Then her selection of female story writers from the 1930s to the 1990s was published in 1995, followed by a compilation of articles, ‘Women: myth and realities’. In the late 1990s and early 2000s, her ‘bad woman’ series disturbed the prudish: ‘Buri Aurat ki Katha’ (Tale of a Bad Woman) and ‘Buri Aurat ke Khutoot’ (Letters of a Bad Woman) were published in 1997 and 2003, respectively. Now coming to her latest book, Shirin Sukhani Se Purey, one can safely say that her creativity is still fecund and fertile.

This collection of ghazals and nazams starts with Yazid ke darbaar mein Hazrat Zainab ka Khitab (the address of Hazrat Zainab in the court of Yazid). The defiance of women after the Karbala tragedy is the theme of the poem, in which Yazid is being challenged as the perpetrator of atrocities on women and children. These women, who have seen the worst, refuse to be cowed down; they declare their victory and show their courage and valour in the face of adversity. The poem ends with a curse that the likes of Yazid will never see a day of peace.

Kishwar Naheed continues her defiance in the next poem titled Sheema Kermani at Sehwan Sharif. Readers may recall that after a deadly bomb attack on the tomb of Shahbaz Qalandar, our noted dancer Sheema Kermani went there after a couple of days and performed dance and dhammal. The poem presents a scene where a woman is praying for her son’s safety; there are people in shackles all around. The tomb is a miniature Pakistan where people are surrounded by myriad problems but come to the tomb to seek deliverance; suddenly the flowers at the tomb catch fire but the devotees break their shackles and start dancing. Sheema Kermani becomes a symbol of rebellion and revolt.

In a series of three poems, Kishwar searches for poetry. In Search of a Poem is in free verse; the first part deals with the dead bodies in Parachinar and Ahmed Pur Sharqia. As we know, during the past decade some of the worst sectarian riots took place in Parachinar where innocent people including women and children were targeted. Ahmed Pur Sharqia saw a self-inflicted tragedy when an oil tanker accident attracted hundreds of people who wanted to collect free petrol. The resulting inferno claimed dozens of life and the entire surrounding was littered with charred bodies. The poem asks questions about the futility of such misadventures.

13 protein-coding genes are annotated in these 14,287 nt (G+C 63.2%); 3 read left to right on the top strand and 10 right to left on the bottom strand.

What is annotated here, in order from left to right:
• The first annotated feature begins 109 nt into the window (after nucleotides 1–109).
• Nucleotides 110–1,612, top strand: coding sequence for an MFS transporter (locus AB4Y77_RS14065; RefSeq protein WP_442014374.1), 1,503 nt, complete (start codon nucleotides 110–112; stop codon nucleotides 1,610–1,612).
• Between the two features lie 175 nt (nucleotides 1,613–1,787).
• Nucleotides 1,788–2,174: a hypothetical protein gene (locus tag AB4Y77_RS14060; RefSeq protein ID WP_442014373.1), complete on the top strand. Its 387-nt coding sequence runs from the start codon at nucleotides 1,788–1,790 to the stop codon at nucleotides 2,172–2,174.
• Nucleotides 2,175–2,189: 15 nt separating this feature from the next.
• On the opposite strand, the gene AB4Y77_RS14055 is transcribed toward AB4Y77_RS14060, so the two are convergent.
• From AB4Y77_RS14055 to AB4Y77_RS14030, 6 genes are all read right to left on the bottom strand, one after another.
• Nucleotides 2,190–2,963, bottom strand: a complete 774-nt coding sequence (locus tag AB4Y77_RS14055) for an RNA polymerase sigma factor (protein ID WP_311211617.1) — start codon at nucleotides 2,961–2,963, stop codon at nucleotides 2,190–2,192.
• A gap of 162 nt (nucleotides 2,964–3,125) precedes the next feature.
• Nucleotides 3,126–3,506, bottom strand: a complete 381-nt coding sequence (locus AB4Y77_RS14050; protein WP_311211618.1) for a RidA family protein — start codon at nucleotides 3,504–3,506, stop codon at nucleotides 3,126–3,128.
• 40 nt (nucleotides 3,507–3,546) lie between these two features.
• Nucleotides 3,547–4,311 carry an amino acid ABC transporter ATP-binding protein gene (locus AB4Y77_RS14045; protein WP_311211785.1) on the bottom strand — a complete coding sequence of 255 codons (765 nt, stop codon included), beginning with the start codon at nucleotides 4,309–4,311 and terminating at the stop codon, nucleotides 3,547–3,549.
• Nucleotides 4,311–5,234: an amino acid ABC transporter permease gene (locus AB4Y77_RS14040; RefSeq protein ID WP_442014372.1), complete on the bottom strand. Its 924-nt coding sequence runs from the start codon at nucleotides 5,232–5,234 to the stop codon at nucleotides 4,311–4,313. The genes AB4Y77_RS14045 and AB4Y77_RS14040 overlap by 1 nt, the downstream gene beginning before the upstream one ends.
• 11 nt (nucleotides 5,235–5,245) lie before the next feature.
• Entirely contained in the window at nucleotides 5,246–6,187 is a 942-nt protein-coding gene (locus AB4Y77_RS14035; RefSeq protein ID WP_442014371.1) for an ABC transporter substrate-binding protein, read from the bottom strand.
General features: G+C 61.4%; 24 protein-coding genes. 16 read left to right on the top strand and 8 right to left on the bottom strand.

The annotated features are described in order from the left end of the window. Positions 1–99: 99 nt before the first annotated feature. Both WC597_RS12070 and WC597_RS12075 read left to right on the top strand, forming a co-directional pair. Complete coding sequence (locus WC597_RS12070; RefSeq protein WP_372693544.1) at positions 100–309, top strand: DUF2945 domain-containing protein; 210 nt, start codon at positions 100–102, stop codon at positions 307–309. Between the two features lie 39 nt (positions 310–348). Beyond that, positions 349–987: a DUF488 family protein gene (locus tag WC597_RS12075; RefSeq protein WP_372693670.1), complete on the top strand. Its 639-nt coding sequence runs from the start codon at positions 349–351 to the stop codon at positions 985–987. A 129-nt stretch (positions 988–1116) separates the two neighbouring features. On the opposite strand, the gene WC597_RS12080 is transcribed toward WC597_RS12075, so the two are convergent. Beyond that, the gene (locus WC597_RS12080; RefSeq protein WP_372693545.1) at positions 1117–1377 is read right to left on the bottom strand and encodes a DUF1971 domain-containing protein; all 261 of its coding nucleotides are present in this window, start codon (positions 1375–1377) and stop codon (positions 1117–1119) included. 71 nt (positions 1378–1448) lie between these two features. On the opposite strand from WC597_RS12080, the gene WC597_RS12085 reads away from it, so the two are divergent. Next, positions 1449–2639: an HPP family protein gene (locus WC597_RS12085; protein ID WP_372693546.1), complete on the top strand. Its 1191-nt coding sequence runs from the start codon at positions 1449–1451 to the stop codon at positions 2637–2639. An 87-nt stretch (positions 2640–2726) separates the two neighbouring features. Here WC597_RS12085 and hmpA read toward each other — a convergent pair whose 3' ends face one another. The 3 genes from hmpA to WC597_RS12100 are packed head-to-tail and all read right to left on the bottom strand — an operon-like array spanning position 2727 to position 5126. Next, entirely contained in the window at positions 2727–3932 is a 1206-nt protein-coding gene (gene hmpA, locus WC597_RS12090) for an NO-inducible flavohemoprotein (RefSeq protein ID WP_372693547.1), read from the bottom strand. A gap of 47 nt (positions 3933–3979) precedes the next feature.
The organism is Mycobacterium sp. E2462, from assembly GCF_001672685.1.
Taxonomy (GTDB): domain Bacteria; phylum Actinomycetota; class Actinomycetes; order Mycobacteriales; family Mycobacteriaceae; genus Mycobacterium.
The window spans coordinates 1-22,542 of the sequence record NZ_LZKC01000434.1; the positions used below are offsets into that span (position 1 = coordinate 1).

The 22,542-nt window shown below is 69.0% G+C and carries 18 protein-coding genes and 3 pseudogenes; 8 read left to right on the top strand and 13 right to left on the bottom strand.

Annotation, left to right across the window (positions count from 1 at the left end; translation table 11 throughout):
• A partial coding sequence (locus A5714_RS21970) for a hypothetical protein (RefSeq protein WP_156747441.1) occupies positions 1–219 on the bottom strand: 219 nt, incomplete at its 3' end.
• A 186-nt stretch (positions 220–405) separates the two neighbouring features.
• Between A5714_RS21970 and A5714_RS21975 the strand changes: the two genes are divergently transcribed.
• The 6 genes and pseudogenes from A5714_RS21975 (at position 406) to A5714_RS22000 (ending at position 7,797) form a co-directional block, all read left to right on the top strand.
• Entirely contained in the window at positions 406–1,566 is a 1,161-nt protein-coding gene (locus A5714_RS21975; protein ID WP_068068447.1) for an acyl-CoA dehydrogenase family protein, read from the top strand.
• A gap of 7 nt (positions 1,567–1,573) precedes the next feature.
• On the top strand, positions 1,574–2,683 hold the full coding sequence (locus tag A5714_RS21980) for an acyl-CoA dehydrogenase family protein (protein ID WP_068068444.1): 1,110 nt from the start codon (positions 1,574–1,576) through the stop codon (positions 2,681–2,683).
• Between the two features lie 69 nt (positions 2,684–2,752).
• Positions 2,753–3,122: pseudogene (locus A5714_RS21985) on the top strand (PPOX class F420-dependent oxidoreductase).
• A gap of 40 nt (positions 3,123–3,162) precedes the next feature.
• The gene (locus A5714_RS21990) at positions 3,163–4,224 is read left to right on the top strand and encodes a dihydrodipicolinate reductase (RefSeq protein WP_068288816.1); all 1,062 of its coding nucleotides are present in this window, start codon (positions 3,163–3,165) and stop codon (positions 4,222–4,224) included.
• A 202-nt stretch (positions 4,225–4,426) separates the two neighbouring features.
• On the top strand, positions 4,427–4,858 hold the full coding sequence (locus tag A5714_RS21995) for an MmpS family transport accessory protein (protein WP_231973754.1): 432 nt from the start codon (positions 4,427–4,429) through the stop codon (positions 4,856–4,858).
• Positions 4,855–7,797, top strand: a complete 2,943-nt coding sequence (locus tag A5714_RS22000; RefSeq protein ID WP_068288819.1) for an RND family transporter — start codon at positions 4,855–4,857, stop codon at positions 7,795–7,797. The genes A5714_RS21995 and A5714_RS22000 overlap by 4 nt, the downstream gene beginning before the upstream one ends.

Kishwar is perplexed at the plight of minorities in Pakistan; she mourns the challenges faced by Ahmadis and Christians and Sikhs. She condoles, through her poetry, with the parents of Mashal Khan who was lynched by his university fellows on false charges of blasphemy in Mardan. She writes about Iraq, Syria, and Yemen and her poetry is a reflection of today’s harsh realities. But perhaps the most moving of her poems is about little Zainab of Kasur who was raped and killed by the devil of a man called Imran who was famous for his mellifluous voice. He used his religious piety as a camouflage for his evil designs.

Kishwar Naheed’s tribute to Bacha Khan is another poem of historical and political significance. She salutes that giant of man who refused to bow in front of the British might and challenged the dictators, generals Ayub Khan and Yahya Khan. She reminds us of the struggle Bacha Khan waged for democracy and equal rights in Pakistan. Her poems ends with a wistful desire that had Bacha Khan been alive today he would have fought against religious bigotry and intolerance in the country. Her poems show a mirror to our decision-makers and policy wonks who have brought Pakistan to this state of affairs.

Kishwar Naheed is a woman who has lived her life at her own terms; she has contributed to the enlightenment of our men and women alike. Her writings remain a guiding light for our younger generation especially for girls and women who want to challenge this patriarchal society. May she live long and keep writing and guiding us.

The writer holds a PhD from the: University of Birmingham, UK and works in Islamabad.

Email: [email protected]